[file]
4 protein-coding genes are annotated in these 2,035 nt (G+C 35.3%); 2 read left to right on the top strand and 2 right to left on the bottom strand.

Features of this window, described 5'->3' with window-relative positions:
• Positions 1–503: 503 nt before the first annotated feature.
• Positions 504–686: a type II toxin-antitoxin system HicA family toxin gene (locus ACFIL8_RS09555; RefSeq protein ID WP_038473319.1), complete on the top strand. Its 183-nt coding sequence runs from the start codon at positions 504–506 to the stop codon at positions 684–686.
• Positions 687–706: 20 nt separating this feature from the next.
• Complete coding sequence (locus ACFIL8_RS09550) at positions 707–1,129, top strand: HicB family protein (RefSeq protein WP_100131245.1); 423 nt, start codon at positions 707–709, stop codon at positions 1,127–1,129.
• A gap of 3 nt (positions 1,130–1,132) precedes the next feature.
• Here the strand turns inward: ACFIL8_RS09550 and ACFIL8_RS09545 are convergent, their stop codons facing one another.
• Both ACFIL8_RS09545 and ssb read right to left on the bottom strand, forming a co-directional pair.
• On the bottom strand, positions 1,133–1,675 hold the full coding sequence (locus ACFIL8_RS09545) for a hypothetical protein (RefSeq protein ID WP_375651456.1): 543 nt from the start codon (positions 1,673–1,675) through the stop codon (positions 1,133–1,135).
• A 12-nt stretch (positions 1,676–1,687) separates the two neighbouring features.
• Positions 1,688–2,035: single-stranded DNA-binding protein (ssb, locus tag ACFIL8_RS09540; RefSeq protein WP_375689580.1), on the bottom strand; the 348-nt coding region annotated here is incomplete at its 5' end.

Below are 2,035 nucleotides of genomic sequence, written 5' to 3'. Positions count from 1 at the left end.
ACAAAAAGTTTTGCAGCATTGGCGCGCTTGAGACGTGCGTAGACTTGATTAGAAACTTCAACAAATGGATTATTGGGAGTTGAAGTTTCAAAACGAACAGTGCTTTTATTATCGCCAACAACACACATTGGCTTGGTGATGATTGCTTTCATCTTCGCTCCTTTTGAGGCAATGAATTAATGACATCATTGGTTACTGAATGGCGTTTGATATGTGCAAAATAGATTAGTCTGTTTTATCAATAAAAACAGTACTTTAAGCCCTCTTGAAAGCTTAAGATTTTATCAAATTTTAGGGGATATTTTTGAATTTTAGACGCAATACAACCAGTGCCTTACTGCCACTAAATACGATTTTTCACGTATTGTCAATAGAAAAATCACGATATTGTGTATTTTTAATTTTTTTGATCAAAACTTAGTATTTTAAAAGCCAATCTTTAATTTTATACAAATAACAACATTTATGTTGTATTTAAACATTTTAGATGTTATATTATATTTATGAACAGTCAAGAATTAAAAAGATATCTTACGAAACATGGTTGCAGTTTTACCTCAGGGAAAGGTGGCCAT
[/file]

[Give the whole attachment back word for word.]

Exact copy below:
4 protein-coding genes are annotated in these 2,035 nt (G+C 35.3%); 2 read left to right on the top strand and 2 right to left on the bottom strand.

Features of this window, described 5'->3' with window-relative positions:
• Positions 1–503: 503 nt before the first annotated feature.
• Positions 504–686: a type II toxin-antitoxin system HicA family toxin gene (locus ACFIL8_RS09555; RefSeq protein ID WP_038473319.1), complete on the top strand. Its 183-nt coding sequence runs from the start codon at positions 504–506 to the stop codon at positions 684–686.
• Positions 687–706: 20 nt separating this feature from the next.
• Complete coding sequence (locus ACFIL8_RS09550) at positions 707–1,129, top strand: HicB family protein (RefSeq protein WP_100131245.1); 423 nt, start codon at positions 707–709, stop codon at positions 1,127–1,129.
• A gap of 3 nt (positions 1,130–1,132) precedes the next feature.
• Here the strand turns inward: ACFIL8_RS09550 and ACFIL8_RS09545 are convergent, their stop codons facing one another.
• Both ACFIL8_RS09545 and ssb read right to left on the bottom strand, forming a co-directional pair.
• On the bottom strand, positions 1,133–1,675 hold the full coding sequence (locus ACFIL8_RS09545) for a hypothetical protein (RefSeq protein ID WP_375651456.1): 543 nt from the start codon (positions 1,673–1,675) through the stop codon (positions 1,133–1,135).
• A 12-nt stretch (positions 1,676–1,687) separates the two neighbouring features.
• Positions 1,688–2,035: single-stranded DNA-binding protein (ssb, locus tag ACFIL8_RS09540; RefSeq protein WP_375689580.1), on the bottom strand; the 348-nt coding region annotated here is incomplete at its 5' end.

Below are 2,035 nucleotides of genomic sequence, written 5' to 3'. Positions count from 1 at the left end.
ACAAAAAGTTTTGCAGCATTGGCGCGCTTGAGACGTGCGTAGACTTGATTAGAAACTTCAACAAATGGATTATTGGGAGTTGAAGTTTCAAAACGAACAGTGCTTTTATTATCGCCAACAACACACATTGGCTTGGTGATGATTGCTTTCATCTTCGCTCCTTTTGAGGCAATGAATTAATGACATCATTGGTTACTGAATGGCGTTTGATATGTGCAAAATAGATTAGTCTGTTTTATCAATAAAAACAGTACTTTAAGCCCTCTTGAAAGCTTAAGATTTTATCAAATTTTAGGGGATATTTTTGAATTTTAGACGCAATACAACCAGTGCCTTACTGCCACTAAATACGATTTTTCACGTATTGTCAATAGAAAAATCACGATATTGTGTATTTTTAATTTTTTTGATCAAAACTTAGTATTTTAAAAGCCAATCTTTAATTTTATACAAATAACAACATTTATGTTGTATTTAAACATTTTAGATGTTATATTATATTTATGAACAGTCAAGAATTAAAAAGATATCTTACGAAACATGGTTGCAGTTTTACCTCAGGGAAAGGTGGCCAT